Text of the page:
STATE WE’RE IN: New fertilizer law goes ‘greener’

New state regulations on lawn fertilizers just kicked in. This means a winter blackout for applying nutrients to lawns.

by Michele Byers
Lawns don’t usually green up this time of year. But there’s hope yet.
   The new rules aim to reduce the level of nutrients that end up in our rivers, streams, lakes and bays.
   The fertilizer law, said to be the toughest in the nation, was signed by Gov. Christie in January 2011 as part of a comprehensive plan to reverse the decline of water quality in Barnegat Bay. But the new regulations help every waterway in this state we’re in.
   Most lawns have heavily compacted soil with few pores able to let in applied chemicals and water. Rainwater picks up herbicides, fungicides and excessive nutrients from lawns, then flows into storm sewers and streams, eventually ending up in rivers, lakes and bays.
   Plants need nutrients like nitrogen and phosphorus to grow, but in limited amounts. Too many nutrients mask more serious lawn health issues and ruin the health of aquatic systems.
   Problems include algae growth and reduced dissolved oxygen levels, which kill many aquatic animals and smother beneficial aquatic plants that provide habitat. Only a few weeds that tolerate pollution can survive.
   A 2012 study by Rutgers University’s Institute of Marine and Coastal Sciences found the waters of Barnegat Bay and Little Egg Harbor Estuary, in particular, are in serious ecological decline from the use of excessive fertilizer.
   Here’s what the new law does:
   • Institutes best management practices to reduce impacts on waterways and educate the public.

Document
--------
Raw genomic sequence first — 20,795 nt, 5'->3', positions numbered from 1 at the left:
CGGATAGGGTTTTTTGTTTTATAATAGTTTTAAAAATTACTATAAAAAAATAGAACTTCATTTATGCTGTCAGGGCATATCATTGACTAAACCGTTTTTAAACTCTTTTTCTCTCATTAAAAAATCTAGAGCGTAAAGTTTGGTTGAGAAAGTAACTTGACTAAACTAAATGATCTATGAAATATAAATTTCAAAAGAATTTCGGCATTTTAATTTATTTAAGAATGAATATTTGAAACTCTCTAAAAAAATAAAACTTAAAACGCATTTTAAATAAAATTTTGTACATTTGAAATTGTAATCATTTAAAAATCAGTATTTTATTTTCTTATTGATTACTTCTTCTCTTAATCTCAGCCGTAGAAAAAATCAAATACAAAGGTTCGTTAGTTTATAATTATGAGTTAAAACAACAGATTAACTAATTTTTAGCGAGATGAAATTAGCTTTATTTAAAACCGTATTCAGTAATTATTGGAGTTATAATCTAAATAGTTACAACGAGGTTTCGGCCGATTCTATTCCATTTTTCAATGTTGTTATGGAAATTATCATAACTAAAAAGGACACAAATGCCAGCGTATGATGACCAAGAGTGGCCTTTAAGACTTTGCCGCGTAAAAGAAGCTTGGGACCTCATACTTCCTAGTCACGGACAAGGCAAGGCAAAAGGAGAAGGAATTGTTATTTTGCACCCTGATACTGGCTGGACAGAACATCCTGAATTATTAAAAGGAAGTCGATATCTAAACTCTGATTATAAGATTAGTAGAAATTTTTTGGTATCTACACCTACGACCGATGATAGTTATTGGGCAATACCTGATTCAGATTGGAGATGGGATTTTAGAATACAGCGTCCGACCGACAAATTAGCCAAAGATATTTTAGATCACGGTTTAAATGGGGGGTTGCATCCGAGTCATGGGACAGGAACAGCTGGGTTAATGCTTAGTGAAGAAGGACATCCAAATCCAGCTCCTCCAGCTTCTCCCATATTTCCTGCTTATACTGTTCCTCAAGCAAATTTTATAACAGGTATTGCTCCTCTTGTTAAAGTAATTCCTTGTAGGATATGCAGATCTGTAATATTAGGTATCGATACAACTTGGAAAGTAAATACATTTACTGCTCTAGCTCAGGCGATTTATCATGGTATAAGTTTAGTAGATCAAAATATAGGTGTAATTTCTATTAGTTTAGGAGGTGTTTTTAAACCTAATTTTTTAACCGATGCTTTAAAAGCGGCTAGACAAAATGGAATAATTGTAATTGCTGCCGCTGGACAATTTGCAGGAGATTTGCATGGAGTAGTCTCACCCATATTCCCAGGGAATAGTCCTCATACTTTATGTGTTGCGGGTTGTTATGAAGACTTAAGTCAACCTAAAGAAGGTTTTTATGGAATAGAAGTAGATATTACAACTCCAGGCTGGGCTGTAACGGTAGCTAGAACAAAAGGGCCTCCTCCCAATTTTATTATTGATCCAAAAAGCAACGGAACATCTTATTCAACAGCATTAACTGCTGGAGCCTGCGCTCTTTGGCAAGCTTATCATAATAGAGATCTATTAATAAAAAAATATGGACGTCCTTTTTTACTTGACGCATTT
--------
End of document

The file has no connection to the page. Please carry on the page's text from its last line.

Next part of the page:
• Creates a certification program for landscapers.
   • Requires manufacturers to reformulate fertilizers with reduced, slow-release nitrogen and zero phosphorous for typical situations.
   • Establishes a winter blackout period for nitrogen and phosphorus use. The winter blackout runs from Nov. 15 to March 1 for homeowners and Dec. 1 to March 1 for commercial landscapers.
   These new fertilizer regulations are a good first step toward reducing nutrient contamination in our waterways.
   But why apply chemicals to lawns at all? You can save money, protect water quality and have healthier soil and grass by going organic.
   A Rodale Institute study compared lawns treated with traditional fertilizers, pesticides, fungicides and herbicides to those treated with organic compost “tea.” The study found the organic method produced healthier grass.
   Organic fertilizers ensure a living soil with healthy microorganisms, which create better root growth and resistance to drought and disease.
   To learn more about New Jersey’s fertilizer law, including an explanation of exceptions and acceptable application rates, visit
   For more about the Rodale study, go to
Michele Byers is executive director of the New Jersey Conservation Foundation. For more information, contact her at or visit NJCF’s website at